Whine Mode

Kneepain. Deb’s knee with an ice pack on it.
Ice pack on/off. Stretch. Exercise. Repeat.

I’m not happy. (Just being honest!)

Despite following orders, taking meds, doing physical therapy exercises, acupuncture, listening to my body, using all the herbs and tinctures, following a modified yoga practice, and the RICE protocol… it’s clear that my achy-breaky-knee will need more assertive treatment.

So… I’m having an arthroscopic procedure on March 11th, and will have to take some time off work. I have health insurance, and even disability if I need it! I have great support from family and friends. I have comfy positioning pillows and crutches. I have people already praying for me!

It’s a common procedure. The results will help with a better plan forward and (hopefully) avoid anything drastic.

But I’ve been in “whine mode” pretty much all day.

Even with the loveliness of a March snow falling outside my window. I’m whining. Even with the support and love of my spouse. I’m whining. Even while I had time to do some sewing, some reading, and then a holy nap… I’m whining.

I know all shall be well. This too shall pass. Yadda yadda. I’ll get over myself. I promise. But for right now, I’m whining.

That’s real life. Real struggle. Real feelings. And a very Real Presence walking through it all with me. Even… when I’m whining.

“And When I Die” (Cross-Post)

Today I wrote a piece on RevGalBlogPals about a difficult but important topic. It’s about “aid-in-dying” and it is worthy of your thoughtful reflection and consideration. Here’s an excerpt…

As a chaplain, I have been a part of many conversations with families over end-of-life care. I know from personal and professional experience that they are brutal. While there are great resources and trained professionals to help and support the decision-making process, there is no way to express the heartaches that accompany it.

The scenarios I have witnessed came to mind as I read a recent news story about the recent death of Diane Rehm’s husband. Diane, a public radio personality, shared the details of her husband’s death by dehydration when his doctor could not and would not help him die faster in his end-stage Parkinsons disease. So, despite the best medical support and symptomatic relief possible, for nine days he refused food and drink, enduring discomfort and pain.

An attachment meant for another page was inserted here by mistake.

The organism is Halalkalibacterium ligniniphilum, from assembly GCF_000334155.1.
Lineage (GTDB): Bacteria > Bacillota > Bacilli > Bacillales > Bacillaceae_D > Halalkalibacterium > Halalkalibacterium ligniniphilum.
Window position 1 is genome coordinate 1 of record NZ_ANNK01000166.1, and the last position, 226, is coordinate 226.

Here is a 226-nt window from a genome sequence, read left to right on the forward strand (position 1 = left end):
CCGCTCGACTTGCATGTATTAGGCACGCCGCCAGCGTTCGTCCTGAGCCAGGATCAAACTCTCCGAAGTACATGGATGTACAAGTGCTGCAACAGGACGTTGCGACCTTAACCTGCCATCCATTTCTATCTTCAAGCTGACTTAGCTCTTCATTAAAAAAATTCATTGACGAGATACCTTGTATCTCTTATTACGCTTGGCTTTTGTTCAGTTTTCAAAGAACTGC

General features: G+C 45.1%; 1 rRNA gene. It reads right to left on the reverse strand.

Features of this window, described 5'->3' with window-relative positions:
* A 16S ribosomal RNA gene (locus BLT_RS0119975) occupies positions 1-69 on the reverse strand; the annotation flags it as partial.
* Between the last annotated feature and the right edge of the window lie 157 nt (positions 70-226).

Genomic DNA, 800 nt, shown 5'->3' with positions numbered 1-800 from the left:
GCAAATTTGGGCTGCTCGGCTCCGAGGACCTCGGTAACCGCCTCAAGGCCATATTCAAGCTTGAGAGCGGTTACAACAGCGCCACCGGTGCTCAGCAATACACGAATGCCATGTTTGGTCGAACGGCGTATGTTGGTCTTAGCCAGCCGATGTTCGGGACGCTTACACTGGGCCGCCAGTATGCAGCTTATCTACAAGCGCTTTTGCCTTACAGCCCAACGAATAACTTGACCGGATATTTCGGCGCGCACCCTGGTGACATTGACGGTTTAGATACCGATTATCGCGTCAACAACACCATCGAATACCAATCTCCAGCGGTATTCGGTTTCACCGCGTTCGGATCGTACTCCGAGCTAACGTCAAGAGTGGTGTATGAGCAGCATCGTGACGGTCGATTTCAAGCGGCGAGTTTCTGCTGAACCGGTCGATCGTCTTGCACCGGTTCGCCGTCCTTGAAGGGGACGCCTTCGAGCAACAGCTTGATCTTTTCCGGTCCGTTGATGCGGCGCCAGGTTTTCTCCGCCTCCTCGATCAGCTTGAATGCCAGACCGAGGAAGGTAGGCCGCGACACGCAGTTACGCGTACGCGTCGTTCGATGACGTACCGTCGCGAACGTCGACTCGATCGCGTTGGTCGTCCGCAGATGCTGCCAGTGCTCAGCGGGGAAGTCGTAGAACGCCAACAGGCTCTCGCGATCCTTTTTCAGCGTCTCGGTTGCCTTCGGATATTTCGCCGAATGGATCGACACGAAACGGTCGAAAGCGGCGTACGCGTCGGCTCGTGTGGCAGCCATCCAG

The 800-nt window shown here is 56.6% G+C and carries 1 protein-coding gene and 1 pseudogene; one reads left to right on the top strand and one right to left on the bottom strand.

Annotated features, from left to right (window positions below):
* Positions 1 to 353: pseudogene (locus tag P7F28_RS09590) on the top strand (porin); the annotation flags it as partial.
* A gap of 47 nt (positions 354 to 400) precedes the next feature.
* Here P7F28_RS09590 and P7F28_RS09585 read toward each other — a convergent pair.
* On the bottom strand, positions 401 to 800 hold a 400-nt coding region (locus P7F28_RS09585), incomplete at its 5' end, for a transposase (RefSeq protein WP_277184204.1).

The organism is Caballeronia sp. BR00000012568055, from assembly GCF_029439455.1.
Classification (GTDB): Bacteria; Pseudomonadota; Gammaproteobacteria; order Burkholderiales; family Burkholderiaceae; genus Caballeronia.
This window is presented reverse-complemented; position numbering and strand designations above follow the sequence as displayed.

The full article is here: “The Pastoral is Political: And When I Die”

I’m grateful for the opportunity to offer my reflections and opinions on the RevGals blog. Please wander over there and check them out!

And… no thanks.

Recently I joined a Facebook page for my high school graduating class. It seemed like a good idea at the time. But after several days of reading and remembering, of reliving the “shooting fish in a barrel” social milieu, I reconsidered. It was about 3 lifetimes ago. Life goes on, and I could too.

I had thought the Facebook page would be a simple way to keep track of folks. Maybe hear what they had been doing, what they ended up in as careers, who they married, kids, etc. I hoped to reconnect with some friends that I’d not heard from in a while. The page seemed to be more of a mutual congratulation society for the clique who ran things in high school. They were known as “The Jets.” Mostly, the page was scanned photos from the yearbook and comments to their besties about how hawt they were back in the day. Puh.leese.

Don’t get me wrong. I had some good friends in high school. But when we graduated, and I went to college (and some of them did not); our lives went in different directions. We didn’t keep in touch.

After a few years of teaching, I moved out of state and never moved back. Buying a plane ticket to attend socials and reunions just wasn’t in my budget, nor a priority on my calendar. (No offense, but if you are plugging a “big reunion” and it’s just a cook-out at a park, I’m not going to travel 500 miles for that. Sorry.)

The thought of putting my beloved Bearded Brewer through it was also not appealing for either of us! (Besides, if I were going to take him to ANYTHING from my ancient past, it would be to an Ohio State football game, where he could experience Script Ohio, and the fun of 100,000 people clapping and singing together. There’s nothing like a Saturday afternoon of Big Ten football!)